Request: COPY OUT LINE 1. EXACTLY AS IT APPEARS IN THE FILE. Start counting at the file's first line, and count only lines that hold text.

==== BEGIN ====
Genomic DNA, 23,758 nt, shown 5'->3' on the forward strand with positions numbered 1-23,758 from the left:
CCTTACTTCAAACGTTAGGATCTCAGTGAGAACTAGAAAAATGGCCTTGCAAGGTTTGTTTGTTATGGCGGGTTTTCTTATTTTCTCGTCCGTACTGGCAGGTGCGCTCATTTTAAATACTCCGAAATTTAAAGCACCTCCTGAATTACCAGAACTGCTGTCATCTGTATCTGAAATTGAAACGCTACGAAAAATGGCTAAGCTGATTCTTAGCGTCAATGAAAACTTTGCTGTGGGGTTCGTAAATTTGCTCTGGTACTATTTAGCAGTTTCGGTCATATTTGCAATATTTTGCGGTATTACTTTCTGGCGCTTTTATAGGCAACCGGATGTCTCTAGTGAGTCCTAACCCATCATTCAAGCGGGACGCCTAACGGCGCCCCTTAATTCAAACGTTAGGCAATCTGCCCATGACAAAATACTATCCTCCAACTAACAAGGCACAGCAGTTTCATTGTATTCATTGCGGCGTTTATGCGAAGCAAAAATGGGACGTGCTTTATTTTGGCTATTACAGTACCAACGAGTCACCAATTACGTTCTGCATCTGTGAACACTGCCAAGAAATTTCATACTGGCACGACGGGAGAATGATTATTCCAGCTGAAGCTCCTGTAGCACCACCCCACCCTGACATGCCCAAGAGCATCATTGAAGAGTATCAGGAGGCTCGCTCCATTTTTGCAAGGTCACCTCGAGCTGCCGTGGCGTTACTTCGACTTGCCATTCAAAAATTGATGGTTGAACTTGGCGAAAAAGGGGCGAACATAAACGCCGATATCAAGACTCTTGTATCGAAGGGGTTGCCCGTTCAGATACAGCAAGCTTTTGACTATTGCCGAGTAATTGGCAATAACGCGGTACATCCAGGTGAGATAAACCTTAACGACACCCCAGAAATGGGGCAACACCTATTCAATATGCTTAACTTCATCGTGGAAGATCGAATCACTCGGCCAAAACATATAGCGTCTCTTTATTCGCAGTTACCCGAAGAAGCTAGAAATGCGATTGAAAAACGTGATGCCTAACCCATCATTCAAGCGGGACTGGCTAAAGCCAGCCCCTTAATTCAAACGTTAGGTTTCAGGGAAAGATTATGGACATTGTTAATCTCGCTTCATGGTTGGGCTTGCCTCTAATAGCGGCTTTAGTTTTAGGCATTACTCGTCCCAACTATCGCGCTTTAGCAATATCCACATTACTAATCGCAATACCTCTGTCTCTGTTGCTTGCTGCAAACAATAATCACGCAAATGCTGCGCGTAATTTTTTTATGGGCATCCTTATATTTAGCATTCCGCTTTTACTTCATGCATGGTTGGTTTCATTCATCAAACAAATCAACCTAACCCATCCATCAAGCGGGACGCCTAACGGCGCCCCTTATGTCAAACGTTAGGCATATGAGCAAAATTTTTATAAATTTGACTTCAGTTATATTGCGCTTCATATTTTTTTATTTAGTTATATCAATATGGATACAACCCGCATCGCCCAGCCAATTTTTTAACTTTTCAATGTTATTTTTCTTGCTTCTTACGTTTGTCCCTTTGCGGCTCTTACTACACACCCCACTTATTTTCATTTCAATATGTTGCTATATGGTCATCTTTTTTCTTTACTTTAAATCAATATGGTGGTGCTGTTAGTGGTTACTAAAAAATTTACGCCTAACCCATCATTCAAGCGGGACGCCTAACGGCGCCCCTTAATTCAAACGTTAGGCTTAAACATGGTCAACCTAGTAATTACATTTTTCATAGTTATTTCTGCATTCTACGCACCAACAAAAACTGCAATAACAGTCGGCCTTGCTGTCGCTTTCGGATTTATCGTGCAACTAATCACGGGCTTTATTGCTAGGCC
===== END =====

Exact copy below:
Genomic DNA, 23,758 nt, shown 5'->3' on the forward strand with positions numbered 1-23,758 from the left: